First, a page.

Yup, this cannot be overstated. At the aforementioned last Garage Sale I attended, there was a decade old REI tent someone had managed to return being sold, and I quote (well, paraphrase) "bungee cord in poles is not strong enough anymore".
Got a pair of hiking boots at one of those sales. The tag gave as the reason for the return "Were labeled as waterproof but when I got home I stood in the bathtub for 45 minutes and one started to leak." Marked down as a returned item from the original $170 to $0.88. Figure I'll try to get across any streams I encounter in half an hour or less.
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Old 01-10-17, 11:46 PM
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I plan on some stealth camping. Mostly weekend tours with short days and possibly a long cross country tour
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Old 01-10-17, 11:58 PM
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Originally Posted by Trentkln27
I plan on some stealth camping. Mostly weekend tours with short days and possibly a long cross country tour
Looking for a tent for sleeping or a tent for lounging in? That's something you'll want to decide before settling on a specific model.
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Old 01-11-17, 12:01 AM
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Originally Posted by sexy cyclist
Looking for a tent for sleeping or a tent for lounging in? That's something you'll want to decide before settling on a specific model.
I will do alot of lounging in my tent
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Old 01-11-17, 12:46 AM
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Then ignore my suggestion and good luck finding the right tent!
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Old 01-11-17, 01:01 AM
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Oh golly, I think that is a bit heavy although at a great price point. Perhaps look into the REI tents. They REi quarterdome is a little bit more than the lynx but substantially lighter. I have owned the quarterdome t3 for almost 8yrs now and love it dearly as a good balance of cost, weight, and price (especially when on sale). I has been on a few epic week trips, weekend trips, overnighters, and a summit without a problem. It has done well this whole time.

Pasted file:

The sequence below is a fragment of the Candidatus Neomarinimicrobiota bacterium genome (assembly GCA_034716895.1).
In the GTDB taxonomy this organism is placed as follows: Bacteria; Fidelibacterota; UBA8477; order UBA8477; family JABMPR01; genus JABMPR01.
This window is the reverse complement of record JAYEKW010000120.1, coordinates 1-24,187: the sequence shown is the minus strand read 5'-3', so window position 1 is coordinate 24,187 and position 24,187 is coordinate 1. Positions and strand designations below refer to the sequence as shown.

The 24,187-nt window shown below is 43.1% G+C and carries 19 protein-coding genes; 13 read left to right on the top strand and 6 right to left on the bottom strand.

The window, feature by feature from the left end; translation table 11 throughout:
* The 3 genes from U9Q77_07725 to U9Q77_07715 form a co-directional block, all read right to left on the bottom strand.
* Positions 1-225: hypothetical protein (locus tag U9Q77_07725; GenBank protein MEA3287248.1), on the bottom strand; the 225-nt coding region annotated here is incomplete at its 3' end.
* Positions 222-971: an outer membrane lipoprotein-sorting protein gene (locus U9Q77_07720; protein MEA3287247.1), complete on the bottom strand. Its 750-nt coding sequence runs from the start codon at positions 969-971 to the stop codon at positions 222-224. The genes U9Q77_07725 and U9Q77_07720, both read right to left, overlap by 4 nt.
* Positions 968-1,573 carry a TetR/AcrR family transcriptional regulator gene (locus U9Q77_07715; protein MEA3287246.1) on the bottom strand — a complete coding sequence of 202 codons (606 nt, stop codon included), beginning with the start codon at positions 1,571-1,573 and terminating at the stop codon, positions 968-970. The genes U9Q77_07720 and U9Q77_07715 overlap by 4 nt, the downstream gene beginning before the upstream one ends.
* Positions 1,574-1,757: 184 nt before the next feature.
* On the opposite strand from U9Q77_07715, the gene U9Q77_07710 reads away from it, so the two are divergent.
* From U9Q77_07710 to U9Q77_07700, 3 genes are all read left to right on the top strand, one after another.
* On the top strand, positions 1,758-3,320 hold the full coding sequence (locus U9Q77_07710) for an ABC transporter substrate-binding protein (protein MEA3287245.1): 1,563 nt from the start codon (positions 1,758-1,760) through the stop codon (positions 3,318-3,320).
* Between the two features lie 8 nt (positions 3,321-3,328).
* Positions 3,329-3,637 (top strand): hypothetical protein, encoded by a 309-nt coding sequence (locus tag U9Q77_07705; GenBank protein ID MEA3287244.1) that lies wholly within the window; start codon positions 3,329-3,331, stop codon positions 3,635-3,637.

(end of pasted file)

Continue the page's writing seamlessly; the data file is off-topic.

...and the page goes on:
I have not found the alps mountaineering equipment the best equipment but I have only owned a few pieces. I do not know what you do w the rest of your time but the quarterdome T3 weighs less than the tent you mentioned and probably has only a little bit larger bulk. You could roomily go on other tours/ hikes w 2-3 people. Someone has also stated about the light weight of Big Agnes tents. I do not own one and have not used one so I cannot comment other than that on paper they look great.

cheers
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Old 01-11-17, 04:25 AM
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Alps Mountaineering are good value for money. Been using one for a few tours.
What ever tent you get, see if you can pitch the fly first, called external pitch. Some tents will allow this with a "footprint", a second floor if you like. This means if it's raining you can pitch the outer, then unpack and set up the inner in the dry. Same goes when packing up. Pull down the inner, pack up your stuff into your bags under shelter and at the last minute drop the outer. I carry ours in two bags, one for the inner and one for the outer.
Other things to look for: Decent ventilation on the fly, either large weather protected vents that can be propped open, or double ended zippers on the vestibule openings, so you can open the top to allow condensation out. If you aren't stealth camping, reflective ropes are good. Lots of internal pockets are good. Side vestibules are good, so you can easily get stuff out of your bags while laying in bed.